The top seller was a stoneware aquatic vase with grotesque scaly fish, dated 1905 and incised ‘Martin Bros, London & Southall’, which brought £600.
A stoneware jug with anthropomorphic birds – birds with human expressions – by Edwin and Walter Martin, dated 1898, went under the hammer at £380. This eye-catching jug had previously been sold from the George Twyman collection of Martin Ware at Woolley and Wallis in Salisbury in November 2019.
A pair of lustred vases by Clement Martin, made circa 1920, also sold for £150.
The Martin Brothers lots formed part of a Silver, Jewellery, Asian, Antiques and Interiors sale. The Cotswold Auction Company director, Lindsey Braune, commented: “We were thrilled to be able to offer these three examples of Martin-ware for sale. The Martin Brothers are among the best-loved and most collectable of all British potters. Antiques aficionados will all be familiar with their ‘Wally birds’.”
Most famous for their anthropomorphic birds and bizarre sea creatures, the four brothers – Wallace, Walter, Charles and Edwin – produced a remarkable body of work at their London pottery through the late 19th and early 20th centuries. They were best known for their sculptures of birds with human-like expressions, which doubled as tobacco jars and storage containers.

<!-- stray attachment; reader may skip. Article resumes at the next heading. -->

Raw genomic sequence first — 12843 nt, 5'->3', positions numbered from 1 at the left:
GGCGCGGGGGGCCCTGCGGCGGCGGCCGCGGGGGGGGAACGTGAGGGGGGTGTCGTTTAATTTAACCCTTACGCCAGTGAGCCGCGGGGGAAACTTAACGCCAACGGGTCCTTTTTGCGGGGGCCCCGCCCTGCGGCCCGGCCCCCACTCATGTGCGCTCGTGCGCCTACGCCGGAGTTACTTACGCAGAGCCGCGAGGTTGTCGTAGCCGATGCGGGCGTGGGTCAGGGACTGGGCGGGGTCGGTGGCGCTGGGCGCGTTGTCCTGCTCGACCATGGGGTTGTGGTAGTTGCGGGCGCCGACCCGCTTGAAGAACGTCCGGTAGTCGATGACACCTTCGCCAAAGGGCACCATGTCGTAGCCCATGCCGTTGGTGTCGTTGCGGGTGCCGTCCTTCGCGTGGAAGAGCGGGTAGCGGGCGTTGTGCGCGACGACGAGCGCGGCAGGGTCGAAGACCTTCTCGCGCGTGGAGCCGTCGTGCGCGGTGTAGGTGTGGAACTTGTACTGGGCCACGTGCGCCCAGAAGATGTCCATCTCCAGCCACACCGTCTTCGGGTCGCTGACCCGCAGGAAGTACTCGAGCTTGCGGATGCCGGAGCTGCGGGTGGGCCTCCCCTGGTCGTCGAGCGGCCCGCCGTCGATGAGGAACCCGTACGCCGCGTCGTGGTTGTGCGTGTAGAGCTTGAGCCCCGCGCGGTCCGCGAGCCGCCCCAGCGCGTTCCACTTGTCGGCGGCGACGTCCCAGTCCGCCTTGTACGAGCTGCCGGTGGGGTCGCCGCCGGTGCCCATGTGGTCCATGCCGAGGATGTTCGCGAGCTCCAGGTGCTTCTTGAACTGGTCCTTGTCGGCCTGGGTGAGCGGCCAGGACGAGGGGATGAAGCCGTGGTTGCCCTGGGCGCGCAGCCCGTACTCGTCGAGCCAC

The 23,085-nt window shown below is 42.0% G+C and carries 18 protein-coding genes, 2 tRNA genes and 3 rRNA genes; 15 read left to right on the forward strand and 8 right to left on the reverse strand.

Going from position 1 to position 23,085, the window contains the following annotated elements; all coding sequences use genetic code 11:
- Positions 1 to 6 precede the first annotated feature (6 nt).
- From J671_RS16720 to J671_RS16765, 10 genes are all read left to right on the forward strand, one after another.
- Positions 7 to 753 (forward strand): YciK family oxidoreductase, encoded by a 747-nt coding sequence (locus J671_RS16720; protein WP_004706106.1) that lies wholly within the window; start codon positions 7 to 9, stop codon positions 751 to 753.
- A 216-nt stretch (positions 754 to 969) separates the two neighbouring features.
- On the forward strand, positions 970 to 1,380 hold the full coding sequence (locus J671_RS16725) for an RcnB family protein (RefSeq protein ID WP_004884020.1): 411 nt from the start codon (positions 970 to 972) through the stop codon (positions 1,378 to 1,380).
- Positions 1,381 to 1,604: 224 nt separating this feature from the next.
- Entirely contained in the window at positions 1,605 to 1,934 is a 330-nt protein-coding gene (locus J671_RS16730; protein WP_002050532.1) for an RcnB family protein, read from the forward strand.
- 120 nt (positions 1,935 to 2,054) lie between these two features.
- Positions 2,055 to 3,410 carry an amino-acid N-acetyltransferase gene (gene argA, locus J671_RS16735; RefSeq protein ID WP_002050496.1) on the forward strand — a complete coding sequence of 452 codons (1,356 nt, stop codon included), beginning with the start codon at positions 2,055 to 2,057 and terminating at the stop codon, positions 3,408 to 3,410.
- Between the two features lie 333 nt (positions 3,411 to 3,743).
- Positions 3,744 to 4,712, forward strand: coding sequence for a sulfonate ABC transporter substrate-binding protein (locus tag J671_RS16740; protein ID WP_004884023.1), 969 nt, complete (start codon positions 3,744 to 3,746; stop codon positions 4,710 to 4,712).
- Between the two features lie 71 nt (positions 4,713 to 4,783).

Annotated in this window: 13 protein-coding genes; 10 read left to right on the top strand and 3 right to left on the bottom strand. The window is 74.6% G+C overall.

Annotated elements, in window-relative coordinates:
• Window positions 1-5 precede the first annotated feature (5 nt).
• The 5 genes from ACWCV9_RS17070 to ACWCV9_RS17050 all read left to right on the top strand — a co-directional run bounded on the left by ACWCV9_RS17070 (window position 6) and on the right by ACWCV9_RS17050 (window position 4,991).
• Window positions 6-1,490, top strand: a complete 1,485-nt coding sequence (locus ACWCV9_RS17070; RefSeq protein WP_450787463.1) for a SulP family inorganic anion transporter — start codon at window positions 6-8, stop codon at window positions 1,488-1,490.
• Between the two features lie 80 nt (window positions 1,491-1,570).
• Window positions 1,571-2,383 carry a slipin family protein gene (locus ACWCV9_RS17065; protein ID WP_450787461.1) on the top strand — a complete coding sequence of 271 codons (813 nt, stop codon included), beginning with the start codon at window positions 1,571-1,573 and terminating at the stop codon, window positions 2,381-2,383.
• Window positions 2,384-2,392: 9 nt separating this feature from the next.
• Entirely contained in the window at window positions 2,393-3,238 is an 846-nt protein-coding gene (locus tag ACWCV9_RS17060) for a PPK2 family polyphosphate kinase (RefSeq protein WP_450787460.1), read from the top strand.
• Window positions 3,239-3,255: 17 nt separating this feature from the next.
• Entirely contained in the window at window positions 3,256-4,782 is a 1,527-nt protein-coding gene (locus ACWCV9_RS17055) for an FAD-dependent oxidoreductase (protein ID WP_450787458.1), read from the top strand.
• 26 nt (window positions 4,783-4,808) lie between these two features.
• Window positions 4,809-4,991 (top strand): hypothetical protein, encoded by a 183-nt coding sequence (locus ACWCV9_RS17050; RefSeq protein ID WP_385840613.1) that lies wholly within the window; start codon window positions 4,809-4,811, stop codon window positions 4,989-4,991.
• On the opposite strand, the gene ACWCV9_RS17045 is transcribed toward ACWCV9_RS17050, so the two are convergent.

The business was founded in 1873 in Fulham by sculptor Robert Wallace Martin (1843–1923). The brothers moved to Havelock Road, Southall in 1877, and opened a shop in Brownlow Street, High Holborn the following year. The shop closed after a fire in 1903.
Walter Fraser Martin (1857-1912) was the firm’s technical expert, Edwin Bruce Martin (1860-1915) performed the role of thrower and decorator and his work included most of the brothers’ fish designs, while Charles Douglas Martin (1846 – 1910) managed the shop.
The brothers worked mainly with salt glaze stoneware, and were noted for their ‘Wally birds’ – birds with human-like facial expressions and mannerisms – as well as strange aquatic and other creatures.
Other top sellers in the recent sale included a copy of the ‘Alfred jewel’, which sold for £1,250, well above its estimate of £300 to £500. The original, inscribed with the words ‘aelfred mec heht gewyrcan’ – which means ‘Alfred ordered me made’ – was discovered in Somerset in 1693. Dating back to the ninth century, during the reign of Alfred the Great, King of England, the jewel is now amongst the most popular exhibits at the Ashmolean Museum in Oxford.
A 19th-century micro-mosaic brooch depicting two doves on a fruiting vine – believed to be from the Vatican Workshops – sold for £420, above its estimate of £200 to £300.